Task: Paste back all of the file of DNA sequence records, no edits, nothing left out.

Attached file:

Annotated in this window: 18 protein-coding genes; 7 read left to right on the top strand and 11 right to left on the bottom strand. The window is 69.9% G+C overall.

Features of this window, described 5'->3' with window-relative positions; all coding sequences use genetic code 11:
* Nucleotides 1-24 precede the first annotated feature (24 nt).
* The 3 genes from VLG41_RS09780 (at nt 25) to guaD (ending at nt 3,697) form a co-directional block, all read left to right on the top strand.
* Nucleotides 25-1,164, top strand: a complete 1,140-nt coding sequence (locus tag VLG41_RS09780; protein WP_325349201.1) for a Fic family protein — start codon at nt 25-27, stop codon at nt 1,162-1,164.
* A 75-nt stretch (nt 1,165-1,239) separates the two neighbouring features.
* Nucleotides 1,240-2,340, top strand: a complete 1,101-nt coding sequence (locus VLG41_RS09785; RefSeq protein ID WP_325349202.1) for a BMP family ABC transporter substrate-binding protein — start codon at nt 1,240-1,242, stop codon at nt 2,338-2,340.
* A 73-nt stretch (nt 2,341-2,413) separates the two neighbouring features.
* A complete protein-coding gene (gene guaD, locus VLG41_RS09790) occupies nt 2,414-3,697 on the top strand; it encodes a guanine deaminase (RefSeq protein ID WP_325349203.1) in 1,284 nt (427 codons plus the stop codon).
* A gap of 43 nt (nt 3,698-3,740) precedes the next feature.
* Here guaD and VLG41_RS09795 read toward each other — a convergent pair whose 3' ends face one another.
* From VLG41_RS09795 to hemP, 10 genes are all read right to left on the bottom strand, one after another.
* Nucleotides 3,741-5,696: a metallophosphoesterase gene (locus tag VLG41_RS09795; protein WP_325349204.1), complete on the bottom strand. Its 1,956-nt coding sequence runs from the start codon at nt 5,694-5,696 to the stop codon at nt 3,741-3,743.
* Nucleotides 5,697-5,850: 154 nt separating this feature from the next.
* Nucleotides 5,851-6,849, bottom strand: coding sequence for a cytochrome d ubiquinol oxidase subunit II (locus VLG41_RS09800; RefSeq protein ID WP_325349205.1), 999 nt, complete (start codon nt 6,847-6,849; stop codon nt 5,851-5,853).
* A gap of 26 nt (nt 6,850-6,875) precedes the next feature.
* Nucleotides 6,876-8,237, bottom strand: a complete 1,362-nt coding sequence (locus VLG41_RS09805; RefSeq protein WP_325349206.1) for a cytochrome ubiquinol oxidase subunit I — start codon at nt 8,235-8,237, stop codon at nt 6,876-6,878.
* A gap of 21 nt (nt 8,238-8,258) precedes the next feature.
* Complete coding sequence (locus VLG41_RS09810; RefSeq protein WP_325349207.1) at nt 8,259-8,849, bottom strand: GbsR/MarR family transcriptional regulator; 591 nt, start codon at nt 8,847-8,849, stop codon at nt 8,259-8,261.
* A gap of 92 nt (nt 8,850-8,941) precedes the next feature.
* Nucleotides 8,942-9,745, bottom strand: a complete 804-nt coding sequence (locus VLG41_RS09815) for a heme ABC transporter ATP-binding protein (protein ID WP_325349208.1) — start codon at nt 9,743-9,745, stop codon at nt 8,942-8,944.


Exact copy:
Annotated in this window: 18 protein-coding genes; 7 read left to right on the top strand and 11 right to left on the bottom strand. The window is 69.9% G+C overall.

Features of this window, described 5'->3' with window-relative positions; all coding sequences use genetic code 11:
* Nucleotides 1-24 precede the first annotated feature (24 nt).
* The 3 genes from VLG41_RS09780 (at nt 25) to guaD (ending at nt 3,697) form a co-directional block, all read left to right on the top strand.
* Nucleotides 25-1,164, top strand: a complete 1,140-nt coding sequence (locus tag VLG41_RS09780; protein WP_325349201.1) for a Fic family protein — start codon at nt 25-27, stop codon at nt 1,162-1,164.
* A 75-nt stretch (nt 1,165-1,239) separates the two neighbouring features.
* Nucleotides 1,240-2,340, top strand: a complete 1,101-nt coding sequence (locus VLG41_RS09785; RefSeq protein ID WP_325349202.1) for a BMP family ABC transporter substrate-binding protein — start codon at nt 1,240-1,242, stop codon at nt 2,338-2,340.
* A 73-nt stretch (nt 2,341-2,413) separates the two neighbouring features.
* A complete protein-coding gene (gene guaD, locus VLG41_RS09790) occupies nt 2,414-3,697 on the top strand; it encodes a guanine deaminase (RefSeq protein ID WP_325349203.1) in 1,284 nt (427 codons plus the stop codon).
* A gap of 43 nt (nt 3,698-3,740) precedes the next feature.
* Here guaD and VLG41_RS09795 read toward each other — a convergent pair whose 3' ends face one another.
* From VLG41_RS09795 to hemP, 10 genes are all read right to left on the bottom strand, one after another.
* Nucleotides 3,741-5,696: a metallophosphoesterase gene (locus tag VLG41_RS09795; protein WP_325349204.1), complete on the bottom strand. Its 1,956-nt coding sequence runs from the start codon at nt 5,694-5,696 to the stop codon at nt 3,741-3,743.
* Nucleotides 5,697-5,850: 154 nt separating this feature from the next.
* Nucleotides 5,851-6,849, bottom strand: coding sequence for a cytochrome d ubiquinol oxidase subunit II (locus VLG41_RS09800; RefSeq protein ID WP_325349205.1), 999 nt, complete (start codon nt 6,847-6,849; stop codon nt 5,851-5,853).
* A gap of 26 nt (nt 6,850-6,875) precedes the next feature.
* Nucleotides 6,876-8,237, bottom strand: a complete 1,362-nt coding sequence (locus VLG41_RS09805; RefSeq protein WP_325349206.1) for a cytochrome ubiquinol oxidase subunit I — start codon at nt 8,235-8,237, stop codon at nt 6,876-6,878.
* A gap of 21 nt (nt 8,238-8,258) precedes the next feature.
* Complete coding sequence (locus VLG41_RS09810; RefSeq protein WP_325349207.1) at nt 8,259-8,849, bottom strand: GbsR/MarR family transcriptional regulator; 591 nt, start codon at nt 8,847-8,849, stop codon at nt 8,259-8,261.
* A gap of 92 nt (nt 8,850-8,941) precedes the next feature.
* Nucleotides 8,942-9,745, bottom strand: a complete 804-nt coding sequence (locus VLG41_RS09815) for a heme ABC transporter ATP-binding protein (protein ID WP_325349208.1) — start codon at nt 9,743-9,745, stop codon at nt 8,942-8,944.